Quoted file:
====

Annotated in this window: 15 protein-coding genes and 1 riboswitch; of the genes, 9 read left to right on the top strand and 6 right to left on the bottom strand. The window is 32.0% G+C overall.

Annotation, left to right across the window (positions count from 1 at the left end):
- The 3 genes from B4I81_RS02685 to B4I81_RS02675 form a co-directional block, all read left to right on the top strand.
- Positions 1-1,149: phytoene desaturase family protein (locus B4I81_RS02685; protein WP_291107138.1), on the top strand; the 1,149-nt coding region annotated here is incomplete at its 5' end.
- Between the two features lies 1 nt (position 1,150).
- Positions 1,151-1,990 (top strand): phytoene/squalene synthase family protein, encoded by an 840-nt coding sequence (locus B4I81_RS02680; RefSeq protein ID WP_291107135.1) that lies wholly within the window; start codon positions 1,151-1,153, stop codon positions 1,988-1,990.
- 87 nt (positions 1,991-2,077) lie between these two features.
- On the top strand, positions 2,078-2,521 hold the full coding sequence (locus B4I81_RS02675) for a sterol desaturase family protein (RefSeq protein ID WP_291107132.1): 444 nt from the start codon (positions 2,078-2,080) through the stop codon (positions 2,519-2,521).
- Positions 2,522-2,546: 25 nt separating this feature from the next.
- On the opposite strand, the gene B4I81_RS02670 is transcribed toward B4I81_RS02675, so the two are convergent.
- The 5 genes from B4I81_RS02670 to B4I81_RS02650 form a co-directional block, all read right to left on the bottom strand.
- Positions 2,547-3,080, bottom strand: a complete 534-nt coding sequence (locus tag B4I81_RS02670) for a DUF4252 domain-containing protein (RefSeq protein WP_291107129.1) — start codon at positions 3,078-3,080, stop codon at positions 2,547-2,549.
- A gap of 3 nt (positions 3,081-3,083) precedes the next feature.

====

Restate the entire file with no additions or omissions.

Annotated in this window: 15 protein-coding genes and 1 riboswitch; of the genes, 9 read left to right on the top strand and 6 right to left on the bottom strand. The window is 32.0% G+C overall.

Annotation, left to right across the window (positions count from 1 at the left end):
- The 3 genes from B4I81_RS02685 to B4I81_RS02675 form a co-directional block, all read left to right on the top strand.
- Positions 1-1,149: phytoene desaturase family protein (locus B4I81_RS02685; protein WP_291107138.1), on the top strand; the 1,149-nt coding region annotated here is incomplete at its 5' end.
- Between the two features lies 1 nt (position 1,150).
- Positions 1,151-1,990 (top strand): phytoene/squalene synthase family protein, encoded by an 840-nt coding sequence (locus B4I81_RS02680; RefSeq protein ID WP_291107135.1) that lies wholly within the window; start codon positions 1,151-1,153, stop codon positions 1,988-1,990.
- 87 nt (positions 1,991-2,077) lie between these two features.
- On the top strand, positions 2,078-2,521 hold the full coding sequence (locus B4I81_RS02675) for a sterol desaturase family protein (RefSeq protein ID WP_291107132.1): 444 nt from the start codon (positions 2,078-2,080) through the stop codon (positions 2,519-2,521).
- Positions 2,522-2,546: 25 nt separating this feature from the next.
- On the opposite strand, the gene B4I81_RS02670 is transcribed toward B4I81_RS02675, so the two are convergent.
- The 5 genes from B4I81_RS02670 to B4I81_RS02650 form a co-directional block, all read right to left on the bottom strand.
- Positions 2,547-3,080, bottom strand: a complete 534-nt coding sequence (locus tag B4I81_RS02670) for a DUF4252 domain-containing protein (RefSeq protein WP_291107129.1) — start codon at positions 3,078-3,080, stop codon at positions 2,547-2,549.
- A gap of 3 nt (positions 3,081-3,083) precedes the next feature.